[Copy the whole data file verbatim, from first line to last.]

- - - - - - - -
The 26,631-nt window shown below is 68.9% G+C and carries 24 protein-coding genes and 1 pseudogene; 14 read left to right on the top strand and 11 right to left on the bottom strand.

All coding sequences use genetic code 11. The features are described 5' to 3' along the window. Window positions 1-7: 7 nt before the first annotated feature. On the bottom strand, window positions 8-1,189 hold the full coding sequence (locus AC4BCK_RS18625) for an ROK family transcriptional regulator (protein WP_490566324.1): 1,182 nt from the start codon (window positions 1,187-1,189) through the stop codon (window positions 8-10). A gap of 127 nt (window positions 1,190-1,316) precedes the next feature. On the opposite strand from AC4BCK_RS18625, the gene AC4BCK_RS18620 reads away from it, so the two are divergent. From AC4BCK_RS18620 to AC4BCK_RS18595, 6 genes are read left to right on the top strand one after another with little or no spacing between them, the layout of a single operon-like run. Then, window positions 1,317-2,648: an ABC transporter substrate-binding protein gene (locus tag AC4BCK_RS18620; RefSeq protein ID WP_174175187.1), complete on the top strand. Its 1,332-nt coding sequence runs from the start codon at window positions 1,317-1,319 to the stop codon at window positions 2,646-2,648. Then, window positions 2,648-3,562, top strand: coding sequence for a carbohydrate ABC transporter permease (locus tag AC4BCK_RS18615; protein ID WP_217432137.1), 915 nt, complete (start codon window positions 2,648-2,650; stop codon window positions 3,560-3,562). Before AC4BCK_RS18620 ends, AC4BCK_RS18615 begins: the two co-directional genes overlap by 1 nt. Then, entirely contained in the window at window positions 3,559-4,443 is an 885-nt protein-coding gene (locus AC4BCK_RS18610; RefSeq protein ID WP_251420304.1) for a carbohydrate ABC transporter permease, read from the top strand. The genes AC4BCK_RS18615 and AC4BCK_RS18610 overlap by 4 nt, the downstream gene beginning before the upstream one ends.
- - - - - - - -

The 26,631-nt window shown below is 68.9% G+C and carries 24 protein-coding genes and 1 pseudogene; 14 read left to right on the top strand and 11 right to left on the bottom strand.

All coding sequences use genetic code 11. The features are described 5' to 3' along the window. Window positions 1-7: 7 nt before the first annotated feature. On the bottom strand, window positions 8-1,189 hold the full coding sequence (locus AC4BCK_RS18625) for an ROK family transcriptional regulator (protein WP_490566324.1): 1,182 nt from the start codon (window positions 1,187-1,189) through the stop codon (window positions 8-10). A gap of 127 nt (window positions 1,190-1,316) precedes the next feature. On the opposite strand from AC4BCK_RS18625, the gene AC4BCK_RS18620 reads away from it, so the two are divergent. From AC4BCK_RS18620 to AC4BCK_RS18595, 6 genes are read left to right on the top strand one after another with little or no spacing between them, the layout of a single operon-like run. Then, window positions 1,317-2,648: an ABC transporter substrate-binding protein gene (locus tag AC4BCK_RS18620; RefSeq protein ID WP_174175187.1), complete on the top strand. Its 1,332-nt coding sequence runs from the start codon at window positions 1,317-1,319 to the stop codon at window positions 2,646-2,648. Then, window positions 2,648-3,562, top strand: coding sequence for a carbohydrate ABC transporter permease (locus tag AC4BCK_RS18615; protein ID WP_217432137.1), 915 nt, complete (start codon window positions 2,648-2,650; stop codon window positions 3,560-3,562). Before AC4BCK_RS18620 ends, AC4BCK_RS18615 begins: the two co-directional genes overlap by 1 nt. Then, entirely contained in the window at window positions 3,559-4,443 is an 885-nt protein-coding gene (locus AC4BCK_RS18610; RefSeq protein ID WP_251420304.1) for a carbohydrate ABC transporter permease, read from the top strand. The genes AC4BCK_RS18615 and AC4BCK_RS18610 overlap by 4 nt, the downstream gene beginning before the upstream one ends.